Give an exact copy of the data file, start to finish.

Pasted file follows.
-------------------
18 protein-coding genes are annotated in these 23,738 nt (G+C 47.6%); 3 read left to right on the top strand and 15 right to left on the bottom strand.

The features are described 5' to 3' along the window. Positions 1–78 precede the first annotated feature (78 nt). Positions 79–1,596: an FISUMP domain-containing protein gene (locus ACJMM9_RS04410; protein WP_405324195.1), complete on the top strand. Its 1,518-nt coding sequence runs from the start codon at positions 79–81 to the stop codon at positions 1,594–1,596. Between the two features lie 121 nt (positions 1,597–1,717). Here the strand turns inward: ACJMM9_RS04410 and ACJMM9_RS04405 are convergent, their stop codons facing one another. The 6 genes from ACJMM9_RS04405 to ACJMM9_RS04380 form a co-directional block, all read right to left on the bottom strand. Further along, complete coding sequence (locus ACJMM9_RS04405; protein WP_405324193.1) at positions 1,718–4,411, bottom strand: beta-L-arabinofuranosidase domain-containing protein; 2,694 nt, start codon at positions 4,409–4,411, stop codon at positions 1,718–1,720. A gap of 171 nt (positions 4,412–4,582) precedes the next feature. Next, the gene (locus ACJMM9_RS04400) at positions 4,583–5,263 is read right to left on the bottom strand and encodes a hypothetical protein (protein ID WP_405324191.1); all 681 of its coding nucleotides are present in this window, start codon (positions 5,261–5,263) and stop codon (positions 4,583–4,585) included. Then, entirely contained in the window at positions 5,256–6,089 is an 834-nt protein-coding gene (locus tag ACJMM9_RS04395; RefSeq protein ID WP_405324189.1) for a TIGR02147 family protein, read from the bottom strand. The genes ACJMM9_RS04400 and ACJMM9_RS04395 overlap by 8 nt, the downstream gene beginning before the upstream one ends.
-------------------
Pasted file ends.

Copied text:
18 protein-coding genes are annotated in these 23,738 nt (G+C 47.6%); 3 read left to right on the top strand and 15 right to left on the bottom strand.

The features are described 5' to 3' along the window. Positions 1–78 precede the first annotated feature (78 nt). Positions 79–1,596: an FISUMP domain-containing protein gene (locus ACJMM9_RS04410; protein WP_405324195.1), complete on the top strand. Its 1,518-nt coding sequence runs from the start codon at positions 79–81 to the stop codon at positions 1,594–1,596. Between the two features lie 121 nt (positions 1,597–1,717). Here the strand turns inward: ACJMM9_RS04410 and ACJMM9_RS04405 are convergent, their stop codons facing one another. The 6 genes from ACJMM9_RS04405 to ACJMM9_RS04380 form a co-directional block, all read right to left on the bottom strand. Further along, complete coding sequence (locus ACJMM9_RS04405; protein WP_405324193.1) at positions 1,718–4,411, bottom strand: beta-L-arabinofuranosidase domain-containing protein; 2,694 nt, start codon at positions 4,409–4,411, stop codon at positions 1,718–1,720. A gap of 171 nt (positions 4,412–4,582) precedes the next feature. Next, the gene (locus ACJMM9_RS04400) at positions 4,583–5,263 is read right to left on the bottom strand and encodes a hypothetical protein (protein ID WP_405324191.1); all 681 of its coding nucleotides are present in this window, start codon (positions 5,261–5,263) and stop codon (positions 4,583–4,585) included. Then, entirely contained in the window at positions 5,256–6,089 is an 834-nt protein-coding gene (locus tag ACJMM9_RS04395; RefSeq protein ID WP_405324189.1) for a TIGR02147 family protein, read from the bottom strand. The genes ACJMM9_RS04400 and ACJMM9_RS04395 overlap by 8 nt, the downstream gene beginning before the upstream one ends.